HCD Conference 2023: Harnessing AI’s Potential In Healthcare

“Artificial intelligence [AI] “It is supposed to change the field of healthcare by hundreds of billions of dollars.”

This was the message from Radhika Dirks, CEO and co-founder of XL Laboratorieswhich focuses on creating innovative companies for the future of artificial intelligence, quantum computing and neurotechnology, starting in 2023. Health Design Conference + Exhibition in New Orleans in early November.

Named a “Women in AI by Forbes,” Dirks brought her expertise to the HCD Conference stage to help attendees explore the role and potential of technology in the industry.

Setting the stage for the discussion, Dirks noted that it takes approximately $1 billion and nine years to bring a drug to market. Additionally, 250,000 deaths in the United States each year may be attributable to medical errors, a statistic that, if it were a disease, would be the third leading cause of death.

“This number is, as expected, avoidable and fixable,” and is one of the main use cases for AI, she said, adding that the statistic led her to found Ribo AI (San Francisco) in 2020, which is using AI to change pace and scale. and the face of drug discovery.

Different types of AI technology

During his keynote presentation, Dirks talked about different types of AI that are making an impact, including generative AI, which focuses on creating new content. “Content that’s on the back of the napkin, but it’s not even necessary,” he said. “Just write what you want to see.”

To illustrate his point, he said he asked AI to create a personal website for him and the results were delivered in seconds. Additionally, he said generative AI is “democratizing creativity” by giving billions of users with computer access the ability to create.

Predictive AI uses machine learning to identify patterns in past events and make predictions about future ones, offering potential to find disease patterns or help develop cures for diseases. Finally, he noted that embedded AI is “breaking into the zeitgeist as we speak” and connecting our devices with AI.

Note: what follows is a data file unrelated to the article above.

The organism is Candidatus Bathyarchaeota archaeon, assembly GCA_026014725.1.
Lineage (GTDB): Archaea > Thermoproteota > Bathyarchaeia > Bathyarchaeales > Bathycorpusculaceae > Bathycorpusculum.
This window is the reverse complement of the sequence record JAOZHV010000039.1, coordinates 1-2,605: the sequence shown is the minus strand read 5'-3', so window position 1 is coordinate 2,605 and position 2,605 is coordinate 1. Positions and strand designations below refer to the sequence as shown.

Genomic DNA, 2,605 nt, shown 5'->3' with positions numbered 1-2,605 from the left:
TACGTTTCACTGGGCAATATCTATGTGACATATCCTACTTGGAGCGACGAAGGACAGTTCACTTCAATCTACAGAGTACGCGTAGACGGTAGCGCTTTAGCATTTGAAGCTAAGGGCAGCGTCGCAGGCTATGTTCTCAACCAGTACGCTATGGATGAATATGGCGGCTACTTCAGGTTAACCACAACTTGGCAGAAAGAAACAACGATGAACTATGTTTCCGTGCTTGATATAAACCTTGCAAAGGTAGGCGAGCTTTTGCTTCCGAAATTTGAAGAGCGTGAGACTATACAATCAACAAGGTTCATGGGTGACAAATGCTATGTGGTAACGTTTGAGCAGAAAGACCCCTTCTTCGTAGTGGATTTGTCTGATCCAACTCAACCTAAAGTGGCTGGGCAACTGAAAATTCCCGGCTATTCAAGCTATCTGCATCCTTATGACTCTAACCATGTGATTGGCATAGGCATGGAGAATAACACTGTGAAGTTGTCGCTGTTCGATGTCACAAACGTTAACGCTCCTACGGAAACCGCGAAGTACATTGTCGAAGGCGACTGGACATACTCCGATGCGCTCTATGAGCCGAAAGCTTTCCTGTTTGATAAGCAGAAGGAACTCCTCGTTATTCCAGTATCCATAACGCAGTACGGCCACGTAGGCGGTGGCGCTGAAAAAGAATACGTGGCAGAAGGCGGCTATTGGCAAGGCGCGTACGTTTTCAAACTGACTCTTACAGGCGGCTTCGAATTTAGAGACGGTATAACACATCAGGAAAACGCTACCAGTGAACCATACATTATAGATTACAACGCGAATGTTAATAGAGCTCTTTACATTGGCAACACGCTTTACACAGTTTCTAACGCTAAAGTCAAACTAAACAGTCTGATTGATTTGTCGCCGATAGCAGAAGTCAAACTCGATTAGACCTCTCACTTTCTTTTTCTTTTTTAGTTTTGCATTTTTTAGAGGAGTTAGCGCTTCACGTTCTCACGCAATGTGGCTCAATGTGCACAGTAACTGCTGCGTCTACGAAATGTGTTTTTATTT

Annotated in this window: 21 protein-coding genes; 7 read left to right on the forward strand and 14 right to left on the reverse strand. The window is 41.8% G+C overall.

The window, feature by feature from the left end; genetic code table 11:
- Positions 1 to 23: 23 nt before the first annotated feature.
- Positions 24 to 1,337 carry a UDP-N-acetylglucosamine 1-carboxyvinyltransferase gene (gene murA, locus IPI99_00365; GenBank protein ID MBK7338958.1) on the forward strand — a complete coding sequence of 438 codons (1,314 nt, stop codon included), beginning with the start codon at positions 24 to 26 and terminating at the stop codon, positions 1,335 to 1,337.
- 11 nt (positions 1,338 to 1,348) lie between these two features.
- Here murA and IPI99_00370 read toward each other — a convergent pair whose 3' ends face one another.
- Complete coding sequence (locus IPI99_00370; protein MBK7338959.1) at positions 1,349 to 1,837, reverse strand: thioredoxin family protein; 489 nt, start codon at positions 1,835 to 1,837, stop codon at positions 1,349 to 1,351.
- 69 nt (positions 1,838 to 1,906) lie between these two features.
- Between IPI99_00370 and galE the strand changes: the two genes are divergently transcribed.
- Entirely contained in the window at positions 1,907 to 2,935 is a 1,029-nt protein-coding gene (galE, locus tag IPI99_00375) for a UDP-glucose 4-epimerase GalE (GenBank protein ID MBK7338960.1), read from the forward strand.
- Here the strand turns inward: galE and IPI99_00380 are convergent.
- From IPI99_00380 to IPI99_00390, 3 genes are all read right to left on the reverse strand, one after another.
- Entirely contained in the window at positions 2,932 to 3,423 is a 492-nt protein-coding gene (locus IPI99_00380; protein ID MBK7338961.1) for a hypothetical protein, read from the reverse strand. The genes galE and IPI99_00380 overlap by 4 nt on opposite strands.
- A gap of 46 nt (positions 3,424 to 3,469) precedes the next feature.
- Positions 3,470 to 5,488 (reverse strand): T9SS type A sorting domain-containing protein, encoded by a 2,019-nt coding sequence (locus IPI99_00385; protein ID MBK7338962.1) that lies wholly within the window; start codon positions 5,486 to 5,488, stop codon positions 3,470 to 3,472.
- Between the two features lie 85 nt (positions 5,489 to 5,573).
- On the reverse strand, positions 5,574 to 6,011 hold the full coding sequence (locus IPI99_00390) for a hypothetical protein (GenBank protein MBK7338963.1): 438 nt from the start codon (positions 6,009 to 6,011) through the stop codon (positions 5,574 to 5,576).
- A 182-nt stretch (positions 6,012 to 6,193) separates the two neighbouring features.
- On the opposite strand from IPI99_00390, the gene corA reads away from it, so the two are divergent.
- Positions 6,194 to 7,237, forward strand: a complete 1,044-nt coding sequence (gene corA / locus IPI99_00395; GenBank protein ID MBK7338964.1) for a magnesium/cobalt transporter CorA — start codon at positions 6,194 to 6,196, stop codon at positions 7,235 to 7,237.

For example, Meta recently introduced a beta version of Meta AI, an advanced conversation assistant that is available in different apps and is coming to Ray-Ban Meta smart glasses. The technology can provide users with real-time information and generate photorealistic images from text messages in seconds to share with friends.

Dirks said he expects digital assistants, such as bots and AI characters, to be everywhere soon, which could change the way people relate to each other. “Are AI personas the future of patient-doctor interactions?” he asked the audience.

Role of AI in healthcare

Other AI-driven changes she sees on the healthcare horizon include personalized care, seamless operations, and next-generation cures. For example, from admission to examination to diagnosis, patients will expect the “same ease, clarity and functionality of AI in the care experience,” she said. As for operations, Dirks said AI can help address the hours and time doctors spend doing paperwork, coding or writing reports, freeing them up to spend more time with patients.

However, with the speed and magnitude of AI technology comes the potential for misuse and errors (known in AI as “hallucinations”). Among the recent examples he cited was the image of Pope Francis in a puffer jacket, a fake or AI-generated image that received a lot of attention on the Internet.

In addition to the ease with which false images or content can be generated, there is also great potential for misinformation, as AI obtains data from the Internet, which is based on likes and clicks and not on factual accuracy.

For example, Dirks said that upon learning of a friend’s multiple sclerosis diagnosis, she turned to AI to help her find a treatment and eventually researched a drug that was touted as highly effective. However, the deeper he dug into the research, the more he realized that the AI ​​was wrong.

“When AI makes mistakes, its degree of error doubles and triples,” he said.

Best practices in AI

Her advice: “Dig deep” and trust your intuition to eliminate bias and misinformation. Additionally, he said it is important for users to establish their values ​​and an ethical foundation to attract good partners and data. “Ethics in this space cannot be a regulatory slap in the face,” she said.

Calling AI a “powerful tool,” he acknowledged the discomfort some may feel with it. Still, he said there is great potential to help healthcare designers innovate and “think big.”

“This moment in AI is the time to transition as leaders but also as humans,” Dirks said.

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